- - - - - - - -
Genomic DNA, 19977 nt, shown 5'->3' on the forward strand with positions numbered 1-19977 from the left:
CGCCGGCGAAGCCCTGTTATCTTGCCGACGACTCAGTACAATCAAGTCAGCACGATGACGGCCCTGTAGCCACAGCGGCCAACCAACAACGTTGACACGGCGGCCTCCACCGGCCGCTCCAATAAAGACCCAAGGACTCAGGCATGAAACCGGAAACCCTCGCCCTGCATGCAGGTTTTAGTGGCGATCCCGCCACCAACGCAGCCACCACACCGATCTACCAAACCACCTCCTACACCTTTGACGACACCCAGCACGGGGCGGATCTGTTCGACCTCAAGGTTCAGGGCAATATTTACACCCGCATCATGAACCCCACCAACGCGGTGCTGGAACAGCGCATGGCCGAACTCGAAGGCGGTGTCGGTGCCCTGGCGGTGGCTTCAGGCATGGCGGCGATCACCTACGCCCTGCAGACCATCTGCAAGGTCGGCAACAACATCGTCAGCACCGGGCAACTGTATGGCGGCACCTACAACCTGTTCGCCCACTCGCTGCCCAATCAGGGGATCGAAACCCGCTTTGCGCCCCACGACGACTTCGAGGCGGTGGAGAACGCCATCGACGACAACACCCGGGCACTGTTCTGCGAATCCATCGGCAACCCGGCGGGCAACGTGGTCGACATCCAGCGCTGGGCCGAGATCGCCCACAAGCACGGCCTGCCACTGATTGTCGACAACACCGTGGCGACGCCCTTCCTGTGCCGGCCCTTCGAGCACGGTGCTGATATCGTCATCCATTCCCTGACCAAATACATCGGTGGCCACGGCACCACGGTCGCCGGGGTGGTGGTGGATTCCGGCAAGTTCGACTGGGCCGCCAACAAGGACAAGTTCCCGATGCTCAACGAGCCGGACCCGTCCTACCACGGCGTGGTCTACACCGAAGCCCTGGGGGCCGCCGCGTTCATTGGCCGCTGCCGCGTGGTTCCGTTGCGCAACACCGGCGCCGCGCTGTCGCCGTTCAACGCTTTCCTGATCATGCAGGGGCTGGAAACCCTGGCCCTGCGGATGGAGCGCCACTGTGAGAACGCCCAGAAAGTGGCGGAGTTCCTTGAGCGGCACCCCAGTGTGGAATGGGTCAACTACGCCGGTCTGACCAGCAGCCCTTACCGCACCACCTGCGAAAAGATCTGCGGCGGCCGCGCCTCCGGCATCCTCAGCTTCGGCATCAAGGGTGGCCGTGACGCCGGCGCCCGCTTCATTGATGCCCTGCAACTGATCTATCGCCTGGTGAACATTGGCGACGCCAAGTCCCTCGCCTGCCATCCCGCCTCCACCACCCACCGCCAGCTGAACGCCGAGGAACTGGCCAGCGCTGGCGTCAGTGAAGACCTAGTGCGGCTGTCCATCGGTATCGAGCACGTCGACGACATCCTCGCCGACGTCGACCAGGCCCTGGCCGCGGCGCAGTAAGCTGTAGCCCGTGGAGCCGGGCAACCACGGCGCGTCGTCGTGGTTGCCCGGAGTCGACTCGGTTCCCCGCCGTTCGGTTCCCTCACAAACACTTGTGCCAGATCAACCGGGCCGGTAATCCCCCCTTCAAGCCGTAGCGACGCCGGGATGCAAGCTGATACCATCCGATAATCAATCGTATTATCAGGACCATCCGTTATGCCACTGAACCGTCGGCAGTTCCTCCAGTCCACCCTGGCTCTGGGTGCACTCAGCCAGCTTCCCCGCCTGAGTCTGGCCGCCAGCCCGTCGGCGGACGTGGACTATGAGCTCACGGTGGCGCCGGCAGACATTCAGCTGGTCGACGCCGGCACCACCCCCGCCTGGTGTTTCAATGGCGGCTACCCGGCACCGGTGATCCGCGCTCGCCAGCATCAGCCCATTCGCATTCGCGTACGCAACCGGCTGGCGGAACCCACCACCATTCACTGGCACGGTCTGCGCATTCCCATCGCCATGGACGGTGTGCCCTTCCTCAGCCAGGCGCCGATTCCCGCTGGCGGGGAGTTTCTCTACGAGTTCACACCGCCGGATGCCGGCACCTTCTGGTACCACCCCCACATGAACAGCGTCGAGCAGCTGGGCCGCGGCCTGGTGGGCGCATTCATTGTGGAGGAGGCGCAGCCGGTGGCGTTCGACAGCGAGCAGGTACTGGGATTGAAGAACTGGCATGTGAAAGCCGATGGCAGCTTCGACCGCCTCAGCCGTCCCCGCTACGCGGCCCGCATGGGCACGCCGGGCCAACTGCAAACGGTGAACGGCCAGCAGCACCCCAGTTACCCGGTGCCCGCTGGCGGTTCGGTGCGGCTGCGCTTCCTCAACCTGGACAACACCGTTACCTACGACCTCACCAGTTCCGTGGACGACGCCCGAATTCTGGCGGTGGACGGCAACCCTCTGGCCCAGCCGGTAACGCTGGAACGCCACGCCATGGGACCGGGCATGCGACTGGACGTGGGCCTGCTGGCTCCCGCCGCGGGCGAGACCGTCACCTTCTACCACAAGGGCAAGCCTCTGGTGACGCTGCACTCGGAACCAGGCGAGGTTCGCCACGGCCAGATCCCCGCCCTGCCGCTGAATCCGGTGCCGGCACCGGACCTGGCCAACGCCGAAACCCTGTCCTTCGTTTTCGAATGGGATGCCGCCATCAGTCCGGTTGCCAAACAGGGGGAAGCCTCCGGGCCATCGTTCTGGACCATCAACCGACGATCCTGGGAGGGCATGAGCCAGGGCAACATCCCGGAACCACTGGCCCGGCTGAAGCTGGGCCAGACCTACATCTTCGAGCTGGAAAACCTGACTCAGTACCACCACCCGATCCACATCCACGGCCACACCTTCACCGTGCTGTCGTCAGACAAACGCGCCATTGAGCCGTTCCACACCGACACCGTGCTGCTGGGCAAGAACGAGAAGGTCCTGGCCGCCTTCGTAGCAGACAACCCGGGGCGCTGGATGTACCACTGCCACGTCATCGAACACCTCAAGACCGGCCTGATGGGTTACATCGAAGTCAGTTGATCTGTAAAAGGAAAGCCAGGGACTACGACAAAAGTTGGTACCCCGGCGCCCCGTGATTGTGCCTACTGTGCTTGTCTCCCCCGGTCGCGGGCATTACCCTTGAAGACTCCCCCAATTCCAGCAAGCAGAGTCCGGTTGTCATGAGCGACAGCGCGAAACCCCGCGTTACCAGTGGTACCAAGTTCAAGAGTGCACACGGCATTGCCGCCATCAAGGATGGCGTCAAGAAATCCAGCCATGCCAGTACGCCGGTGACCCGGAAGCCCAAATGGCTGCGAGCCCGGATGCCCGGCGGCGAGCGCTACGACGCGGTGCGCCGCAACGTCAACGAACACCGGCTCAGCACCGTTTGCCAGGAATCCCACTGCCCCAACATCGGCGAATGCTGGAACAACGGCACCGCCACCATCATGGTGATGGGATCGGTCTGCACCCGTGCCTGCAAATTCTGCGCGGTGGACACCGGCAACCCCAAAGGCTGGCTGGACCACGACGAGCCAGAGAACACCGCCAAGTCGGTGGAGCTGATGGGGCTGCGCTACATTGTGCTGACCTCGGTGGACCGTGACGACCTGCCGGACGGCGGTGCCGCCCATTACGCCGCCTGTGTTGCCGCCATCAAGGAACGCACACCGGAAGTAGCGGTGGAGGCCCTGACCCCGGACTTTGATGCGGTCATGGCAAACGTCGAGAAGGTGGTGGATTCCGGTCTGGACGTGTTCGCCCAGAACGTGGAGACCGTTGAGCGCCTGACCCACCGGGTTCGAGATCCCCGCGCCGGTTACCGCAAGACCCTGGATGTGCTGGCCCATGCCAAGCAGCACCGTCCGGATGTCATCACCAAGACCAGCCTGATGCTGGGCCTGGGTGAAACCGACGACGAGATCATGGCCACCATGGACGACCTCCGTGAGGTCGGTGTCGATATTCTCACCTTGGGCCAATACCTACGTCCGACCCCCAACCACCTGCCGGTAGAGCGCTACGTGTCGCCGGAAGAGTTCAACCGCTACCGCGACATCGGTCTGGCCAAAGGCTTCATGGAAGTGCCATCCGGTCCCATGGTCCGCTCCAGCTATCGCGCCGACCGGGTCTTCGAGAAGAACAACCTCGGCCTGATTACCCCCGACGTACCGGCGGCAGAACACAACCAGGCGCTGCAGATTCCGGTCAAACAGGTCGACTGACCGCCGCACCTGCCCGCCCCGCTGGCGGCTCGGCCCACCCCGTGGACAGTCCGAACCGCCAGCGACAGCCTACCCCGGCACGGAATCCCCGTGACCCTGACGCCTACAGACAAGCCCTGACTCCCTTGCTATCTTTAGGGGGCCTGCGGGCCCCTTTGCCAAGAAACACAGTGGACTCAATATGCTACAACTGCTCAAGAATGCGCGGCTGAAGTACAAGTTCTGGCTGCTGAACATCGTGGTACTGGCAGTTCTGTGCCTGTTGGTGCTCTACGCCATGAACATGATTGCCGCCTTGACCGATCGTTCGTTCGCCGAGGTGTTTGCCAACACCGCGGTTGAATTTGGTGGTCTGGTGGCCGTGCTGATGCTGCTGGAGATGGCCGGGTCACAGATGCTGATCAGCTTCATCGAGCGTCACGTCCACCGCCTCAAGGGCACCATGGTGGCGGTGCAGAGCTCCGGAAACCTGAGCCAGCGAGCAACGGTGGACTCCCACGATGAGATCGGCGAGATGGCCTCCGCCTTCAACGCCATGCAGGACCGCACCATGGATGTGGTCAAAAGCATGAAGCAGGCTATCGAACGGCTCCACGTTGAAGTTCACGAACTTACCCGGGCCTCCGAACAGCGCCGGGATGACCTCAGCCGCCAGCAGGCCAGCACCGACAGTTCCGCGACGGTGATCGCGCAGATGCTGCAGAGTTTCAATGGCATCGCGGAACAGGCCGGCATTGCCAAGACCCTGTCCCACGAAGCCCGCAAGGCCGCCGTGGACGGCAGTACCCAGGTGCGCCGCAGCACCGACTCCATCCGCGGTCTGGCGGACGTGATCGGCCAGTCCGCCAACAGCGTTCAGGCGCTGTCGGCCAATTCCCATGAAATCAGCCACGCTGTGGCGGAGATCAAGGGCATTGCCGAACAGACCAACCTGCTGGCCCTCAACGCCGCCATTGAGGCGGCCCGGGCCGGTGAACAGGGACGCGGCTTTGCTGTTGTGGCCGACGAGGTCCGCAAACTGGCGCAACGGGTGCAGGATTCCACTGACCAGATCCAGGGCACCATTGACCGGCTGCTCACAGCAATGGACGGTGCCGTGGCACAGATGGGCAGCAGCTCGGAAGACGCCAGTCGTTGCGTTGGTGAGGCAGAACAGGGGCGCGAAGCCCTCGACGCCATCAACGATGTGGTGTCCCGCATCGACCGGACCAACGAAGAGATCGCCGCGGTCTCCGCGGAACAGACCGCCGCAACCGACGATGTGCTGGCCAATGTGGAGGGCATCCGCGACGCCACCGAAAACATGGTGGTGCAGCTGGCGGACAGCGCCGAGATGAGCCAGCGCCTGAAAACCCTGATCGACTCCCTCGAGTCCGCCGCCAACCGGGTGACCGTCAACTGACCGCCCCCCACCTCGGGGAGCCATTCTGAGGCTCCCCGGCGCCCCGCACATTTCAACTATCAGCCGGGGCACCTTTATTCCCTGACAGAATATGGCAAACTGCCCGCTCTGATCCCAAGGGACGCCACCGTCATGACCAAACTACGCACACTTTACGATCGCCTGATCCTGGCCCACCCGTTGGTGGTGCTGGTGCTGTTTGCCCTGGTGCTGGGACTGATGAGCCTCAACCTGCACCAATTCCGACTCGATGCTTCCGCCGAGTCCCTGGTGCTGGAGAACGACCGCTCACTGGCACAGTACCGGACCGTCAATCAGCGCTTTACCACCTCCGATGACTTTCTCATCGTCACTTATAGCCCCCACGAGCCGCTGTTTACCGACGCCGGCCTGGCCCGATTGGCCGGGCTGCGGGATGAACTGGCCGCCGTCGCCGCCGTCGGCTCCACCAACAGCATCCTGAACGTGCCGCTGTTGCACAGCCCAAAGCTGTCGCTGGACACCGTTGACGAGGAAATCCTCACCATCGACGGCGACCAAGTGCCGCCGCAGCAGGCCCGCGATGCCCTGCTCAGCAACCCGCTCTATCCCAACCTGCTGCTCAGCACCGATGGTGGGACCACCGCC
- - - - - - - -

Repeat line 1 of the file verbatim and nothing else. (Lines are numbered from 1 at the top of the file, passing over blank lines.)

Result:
Genomic DNA, 19977 nt, shown 5'->3' on the forward strand with positions numbered 1-19977 from the left: